# Summer Speed Optimizations

### making rowan faster: approximate guess Hessians; new compute backends, &c

When we meet with Rowan users to discuss what they like and don’t like about our platform, one complaint comes up over and over again: speed. Bluntly, Rowan’s been a lot slower than traditional high-performance computing centers ever since we launched. While this might have been forgivable back when we were just trying to throw something together, it’s now become a significant barrier to Rowan’s continued utility. Demos can be slow—products cannot.

Simulations can be accelerated either by using better hardware or by finding smarter algorithms. While both strategies can work, it’s often more cost-effective (and satisfying) to find algorithmic speedups: a recent perspective by Frank Neese observed that since 2005, algorithmic improvements to ORCA have led to a 20–200x speedup, while hardware improvements have only led to a 7x speedup. We’ve had success with both strategies, as we’ll share below.

### ML “Guess” Hessians for TS Optimization

One of the biggest speed bottlenecks in Rowan has been transition-state optimizations. Unlike regular optimizations, which start with an approximate Hessian matrix (of second-order partial derivatives) and update it as they go along, transition-state optimizations typically require a relatively accurate “guess” Hessian before starting the actual optimization. Since computing a numerical Hessian takes 6*N* gradient calculations for an *N*-atom system, this meant that any transition-state search done at a high level of theory would “hang” for hours computing endless gradients before the optimization could even start.

Fortunately, there’s an alternative. Approximate Hessians have been used for a while to speed up regular optimizations: Berny Schlegel used a set of empirical rules to generate decent guess Hessians, and semiempirical methods have also been used. These methods aren’t generally used for transition-state optimizations since relatively accurate force constants are needed. But recent work from Eric Yuan and co-workers shows that neural network potentials can generate Hessian matrices that are accurate enough for subsequent transition-state optimizations, which prompted us to investigate whether we could use NNPs to provide Hessians accurate enough for a TS optimization.

There are potential pitfalls here: the approximate Hessian generated by a NNP will always be less accurate than the exact Hessian, which will lead to optimizations with more steps (potentially fine) or optimizations that miss the TS altogether (bad). To try this out, we tried using an AIMNet2 Hessian to find five different transition states at the B97-3c level of theory:

a model Sn2 reaction: 9 steps with exact Hessian vs 32 steps with AIMNet2, 29% faster overall with AIMNet2

a Diels–Alder cycloaddition: 4 steps with exact Hessian vs 40 steps with AIMNet2, 63% faster with AIMNet2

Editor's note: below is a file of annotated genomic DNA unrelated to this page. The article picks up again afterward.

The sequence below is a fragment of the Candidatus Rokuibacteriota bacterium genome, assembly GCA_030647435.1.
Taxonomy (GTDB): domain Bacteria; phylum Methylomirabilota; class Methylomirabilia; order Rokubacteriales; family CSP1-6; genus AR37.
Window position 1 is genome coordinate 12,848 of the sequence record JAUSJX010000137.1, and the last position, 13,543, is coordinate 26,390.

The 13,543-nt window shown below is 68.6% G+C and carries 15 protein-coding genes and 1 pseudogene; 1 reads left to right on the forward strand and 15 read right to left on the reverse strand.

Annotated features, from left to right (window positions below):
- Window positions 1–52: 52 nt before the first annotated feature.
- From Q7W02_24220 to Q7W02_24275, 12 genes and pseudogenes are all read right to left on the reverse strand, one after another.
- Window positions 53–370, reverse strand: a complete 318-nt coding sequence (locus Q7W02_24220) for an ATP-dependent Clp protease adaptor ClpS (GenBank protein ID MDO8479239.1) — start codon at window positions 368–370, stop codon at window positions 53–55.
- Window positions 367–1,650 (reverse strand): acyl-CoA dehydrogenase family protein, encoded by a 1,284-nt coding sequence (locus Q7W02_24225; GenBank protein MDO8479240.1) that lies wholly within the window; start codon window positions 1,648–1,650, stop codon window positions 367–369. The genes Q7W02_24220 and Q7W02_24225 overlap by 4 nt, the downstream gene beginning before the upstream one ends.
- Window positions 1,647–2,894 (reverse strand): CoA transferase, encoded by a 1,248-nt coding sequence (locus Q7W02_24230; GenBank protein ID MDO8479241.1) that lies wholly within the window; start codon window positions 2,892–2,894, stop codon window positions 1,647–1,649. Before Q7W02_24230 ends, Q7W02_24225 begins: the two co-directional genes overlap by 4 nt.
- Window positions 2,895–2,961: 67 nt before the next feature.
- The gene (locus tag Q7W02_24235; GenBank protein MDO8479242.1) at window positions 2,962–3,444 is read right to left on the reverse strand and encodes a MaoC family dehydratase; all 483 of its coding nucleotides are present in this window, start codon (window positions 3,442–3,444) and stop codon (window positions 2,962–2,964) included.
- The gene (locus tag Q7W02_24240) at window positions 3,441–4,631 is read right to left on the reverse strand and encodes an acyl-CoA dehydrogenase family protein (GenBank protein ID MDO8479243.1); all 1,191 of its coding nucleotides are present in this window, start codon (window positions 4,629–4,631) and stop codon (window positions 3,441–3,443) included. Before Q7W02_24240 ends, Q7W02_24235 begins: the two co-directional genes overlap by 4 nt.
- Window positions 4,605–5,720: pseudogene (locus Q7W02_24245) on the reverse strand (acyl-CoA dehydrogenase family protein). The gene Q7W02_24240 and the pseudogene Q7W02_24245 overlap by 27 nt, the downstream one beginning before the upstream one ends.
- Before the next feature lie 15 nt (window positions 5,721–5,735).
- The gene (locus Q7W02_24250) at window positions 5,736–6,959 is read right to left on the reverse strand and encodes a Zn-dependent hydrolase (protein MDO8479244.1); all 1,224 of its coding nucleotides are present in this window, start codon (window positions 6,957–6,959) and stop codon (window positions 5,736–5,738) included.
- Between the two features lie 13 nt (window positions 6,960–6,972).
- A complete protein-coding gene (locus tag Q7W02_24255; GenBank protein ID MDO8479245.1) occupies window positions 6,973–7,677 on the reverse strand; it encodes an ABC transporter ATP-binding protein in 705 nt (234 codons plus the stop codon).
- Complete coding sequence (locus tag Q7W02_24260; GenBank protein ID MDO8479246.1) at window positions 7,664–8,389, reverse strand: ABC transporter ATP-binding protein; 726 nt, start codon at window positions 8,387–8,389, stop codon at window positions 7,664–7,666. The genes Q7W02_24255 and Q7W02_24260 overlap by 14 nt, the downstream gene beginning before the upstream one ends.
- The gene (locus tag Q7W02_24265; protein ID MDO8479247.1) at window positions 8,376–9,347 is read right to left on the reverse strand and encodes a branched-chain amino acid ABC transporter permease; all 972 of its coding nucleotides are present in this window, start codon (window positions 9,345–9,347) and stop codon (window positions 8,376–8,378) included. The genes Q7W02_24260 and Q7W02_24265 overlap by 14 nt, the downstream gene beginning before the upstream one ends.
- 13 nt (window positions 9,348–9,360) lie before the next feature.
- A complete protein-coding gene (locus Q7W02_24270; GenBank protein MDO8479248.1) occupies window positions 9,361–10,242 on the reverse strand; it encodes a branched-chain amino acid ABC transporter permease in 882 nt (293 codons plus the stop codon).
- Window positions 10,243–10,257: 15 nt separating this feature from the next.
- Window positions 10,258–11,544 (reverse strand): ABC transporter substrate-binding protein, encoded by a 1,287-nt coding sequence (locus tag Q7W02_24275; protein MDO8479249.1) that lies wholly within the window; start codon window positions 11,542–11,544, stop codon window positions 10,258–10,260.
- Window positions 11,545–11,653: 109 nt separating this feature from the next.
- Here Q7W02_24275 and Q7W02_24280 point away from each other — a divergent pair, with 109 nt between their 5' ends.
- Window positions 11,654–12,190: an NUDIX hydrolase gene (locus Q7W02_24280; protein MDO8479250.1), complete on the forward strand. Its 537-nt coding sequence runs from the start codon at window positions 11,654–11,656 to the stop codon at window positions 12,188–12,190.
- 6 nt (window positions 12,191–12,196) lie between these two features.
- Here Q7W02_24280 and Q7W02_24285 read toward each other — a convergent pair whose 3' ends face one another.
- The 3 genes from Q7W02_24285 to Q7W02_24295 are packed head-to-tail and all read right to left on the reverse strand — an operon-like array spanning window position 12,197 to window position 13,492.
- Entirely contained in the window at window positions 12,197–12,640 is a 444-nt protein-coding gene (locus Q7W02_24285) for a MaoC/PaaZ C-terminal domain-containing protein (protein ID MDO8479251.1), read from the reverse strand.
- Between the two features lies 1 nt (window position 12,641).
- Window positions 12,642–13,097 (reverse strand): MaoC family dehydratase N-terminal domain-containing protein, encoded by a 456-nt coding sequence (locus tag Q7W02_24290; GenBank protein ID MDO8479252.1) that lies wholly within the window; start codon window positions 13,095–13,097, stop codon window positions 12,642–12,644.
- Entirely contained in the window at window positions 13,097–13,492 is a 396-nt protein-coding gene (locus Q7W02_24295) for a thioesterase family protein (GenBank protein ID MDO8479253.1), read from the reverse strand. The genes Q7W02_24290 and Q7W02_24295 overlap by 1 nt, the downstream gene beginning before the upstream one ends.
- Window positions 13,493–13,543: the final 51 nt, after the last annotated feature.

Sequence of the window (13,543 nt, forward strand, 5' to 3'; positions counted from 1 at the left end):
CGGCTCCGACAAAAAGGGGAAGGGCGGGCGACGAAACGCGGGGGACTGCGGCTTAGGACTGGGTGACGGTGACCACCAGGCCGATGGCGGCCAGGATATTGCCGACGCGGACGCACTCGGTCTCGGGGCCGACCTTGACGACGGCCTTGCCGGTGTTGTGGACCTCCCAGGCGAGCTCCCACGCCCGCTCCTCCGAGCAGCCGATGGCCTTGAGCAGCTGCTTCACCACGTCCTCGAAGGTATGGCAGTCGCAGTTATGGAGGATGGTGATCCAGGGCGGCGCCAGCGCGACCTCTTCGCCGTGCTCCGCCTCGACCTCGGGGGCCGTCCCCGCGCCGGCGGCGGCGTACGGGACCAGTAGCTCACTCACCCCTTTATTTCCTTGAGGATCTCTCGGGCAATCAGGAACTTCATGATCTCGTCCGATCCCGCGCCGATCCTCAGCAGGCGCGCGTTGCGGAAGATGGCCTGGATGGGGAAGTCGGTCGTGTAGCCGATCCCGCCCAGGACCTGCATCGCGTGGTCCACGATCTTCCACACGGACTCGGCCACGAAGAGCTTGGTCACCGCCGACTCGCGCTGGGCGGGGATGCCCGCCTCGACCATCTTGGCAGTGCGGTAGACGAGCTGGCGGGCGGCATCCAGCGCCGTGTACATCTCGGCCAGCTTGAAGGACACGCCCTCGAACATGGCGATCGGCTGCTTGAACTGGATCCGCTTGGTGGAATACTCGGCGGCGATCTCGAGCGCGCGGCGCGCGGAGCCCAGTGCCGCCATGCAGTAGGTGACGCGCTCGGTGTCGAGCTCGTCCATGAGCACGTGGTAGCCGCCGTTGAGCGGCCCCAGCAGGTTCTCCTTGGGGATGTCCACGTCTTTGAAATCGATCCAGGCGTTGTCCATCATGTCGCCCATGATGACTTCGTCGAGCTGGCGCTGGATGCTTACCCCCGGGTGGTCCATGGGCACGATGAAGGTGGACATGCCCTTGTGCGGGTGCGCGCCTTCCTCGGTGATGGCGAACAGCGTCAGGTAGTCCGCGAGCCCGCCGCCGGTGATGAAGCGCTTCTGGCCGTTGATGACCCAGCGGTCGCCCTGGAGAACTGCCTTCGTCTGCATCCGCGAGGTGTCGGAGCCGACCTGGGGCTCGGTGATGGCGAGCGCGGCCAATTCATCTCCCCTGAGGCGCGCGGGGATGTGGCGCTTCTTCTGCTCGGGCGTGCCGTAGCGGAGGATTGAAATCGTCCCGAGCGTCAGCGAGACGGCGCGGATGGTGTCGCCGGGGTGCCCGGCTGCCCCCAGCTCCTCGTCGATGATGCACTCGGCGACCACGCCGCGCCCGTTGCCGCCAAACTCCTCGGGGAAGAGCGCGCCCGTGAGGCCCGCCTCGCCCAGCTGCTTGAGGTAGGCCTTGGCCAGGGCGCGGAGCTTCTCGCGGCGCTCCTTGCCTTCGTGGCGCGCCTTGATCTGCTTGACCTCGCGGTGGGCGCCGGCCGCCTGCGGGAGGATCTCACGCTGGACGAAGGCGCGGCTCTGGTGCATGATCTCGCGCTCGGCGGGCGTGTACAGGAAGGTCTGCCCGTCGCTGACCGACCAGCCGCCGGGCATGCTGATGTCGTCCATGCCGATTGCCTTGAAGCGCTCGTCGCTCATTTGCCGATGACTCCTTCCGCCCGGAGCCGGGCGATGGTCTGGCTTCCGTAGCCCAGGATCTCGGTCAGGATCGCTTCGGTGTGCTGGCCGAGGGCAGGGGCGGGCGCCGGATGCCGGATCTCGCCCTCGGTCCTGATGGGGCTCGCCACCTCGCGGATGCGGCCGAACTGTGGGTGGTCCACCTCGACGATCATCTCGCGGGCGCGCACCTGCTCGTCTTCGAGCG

rotation of the amide bond in acetamide: 6 steps with exact Hessian vs 13 steps with AIMNet2, 78% faster with AIMNet2

addition of water to isocyanic acid: 8 steps with exact Hessian vs 15 steps with AIMNet2, 70% faster with AIMNet2

an Alder ene reaction: 27 steps with exact Hessian vs 50 steps with AIMNet2, 65% faster with AIMNet2

*(n.b.: links show the correct transition states but the number of steps is slightly different—exact job parameters are different)*

In every case, the correct transition state was identified, and the imaginary frequencies computed with an exact Hessian were the same: optimizations with AIMNet2 Hessians took more steps but were significantly faster overall, with the observed speedups increasing for larger systems. (We also tried GFN2-xTB Hessians: these took more steps for some systems, but also converged on the correct TSs.)

Where possible, AIMNet2 guess Hessians are now the default for all optimizations run on Rowan; otherwise, xTB guess Hessians are used. We’re very excited to launch this on Rowan, and expect that this approach will only become more powerful as NNPs become more accurate.

### Better Backends For Running Jobs

On the hardware side of things, we’ve put some time and effort into improving the performance of the servers that we use to run calculations. Running calculations in the cloud gives us virtually limitless control over what computers we want to use: we found that switching from Intel Xeon-series processors to 4th-generation AMD EPYC processors provided a substantial performance boost without unduly increasing cost per job, and were able to optimize some other parts of our backend to give a total speedup of about 8x.

With both of these improvements, a typical transition-state optimization might now be more than 20x faster than it was last week. We’re always interested to hear about how we can make our software faster and better: please reach out if you notice something that’s slow and should be fast, and we’ll do our best to fix it!

*Thanks to many Rowan users for helpful discussions here.*